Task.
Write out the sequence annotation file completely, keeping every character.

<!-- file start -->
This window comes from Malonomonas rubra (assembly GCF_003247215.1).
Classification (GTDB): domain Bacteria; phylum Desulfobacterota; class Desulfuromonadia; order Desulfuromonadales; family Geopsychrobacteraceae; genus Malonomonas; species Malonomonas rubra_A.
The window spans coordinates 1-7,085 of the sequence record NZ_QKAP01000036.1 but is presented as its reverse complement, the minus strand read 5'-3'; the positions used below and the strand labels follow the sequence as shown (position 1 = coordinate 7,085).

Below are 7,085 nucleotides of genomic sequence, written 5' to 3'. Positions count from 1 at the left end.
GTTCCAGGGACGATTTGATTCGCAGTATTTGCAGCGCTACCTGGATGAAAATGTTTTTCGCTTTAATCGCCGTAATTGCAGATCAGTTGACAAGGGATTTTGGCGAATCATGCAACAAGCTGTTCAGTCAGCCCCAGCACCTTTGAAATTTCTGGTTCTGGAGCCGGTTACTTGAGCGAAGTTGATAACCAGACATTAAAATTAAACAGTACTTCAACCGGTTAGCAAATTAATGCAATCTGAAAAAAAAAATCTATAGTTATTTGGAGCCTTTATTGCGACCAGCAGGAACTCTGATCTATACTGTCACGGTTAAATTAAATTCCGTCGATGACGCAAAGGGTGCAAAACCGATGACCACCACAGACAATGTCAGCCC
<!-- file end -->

This window comes from Malonomonas rubra (assembly GCF_003247215.1).
Classification (GTDB): domain Bacteria; phylum Desulfobacterota; class Desulfuromonadia; order Desulfuromonadales; family Geopsychrobacteraceae; genus Malonomonas; species Malonomonas rubra_A.
The window spans coordinates 1-7,085 of the sequence record NZ_QKAP01000036.1 but is presented as its reverse complement, the minus strand read 5'-3'; the positions used below and the strand labels follow the sequence as shown (position 1 = coordinate 7,085).

Below are 7,085 nucleotides of genomic sequence, written 5' to 3'. Positions count from 1 at the left end.
GTTCCAGGGACGATTTGATTCGCAGTATTTGCAGCGCTACCTGGATGAAAATGTTTTTCGCTTTAATCGCCGTAATTGCAGATCAGTTGACAAGGGATTTTGGCGAATCATGCAACAAGCTGTTCAGTCAGCCCCAGCACCTTTGAAATTTCTGGTTCTGGAGCCGGTTACTTGAGCGAAGTTGATAACCAGACATTAAAATTAAACAGTACTTCAACCGGTTAGCAAATTAATGCAATCTGAAAAAAAAAATCTATAGTTATTTGGAGCCTTTATTGCGACCAGCAGGAACTCTGATCTATACTGTCACGGTTAAATTAAATTCCGTCGATGACGCAAAGGGTGCAAAACCGATGACCACCACAGACAATGTCAGCCC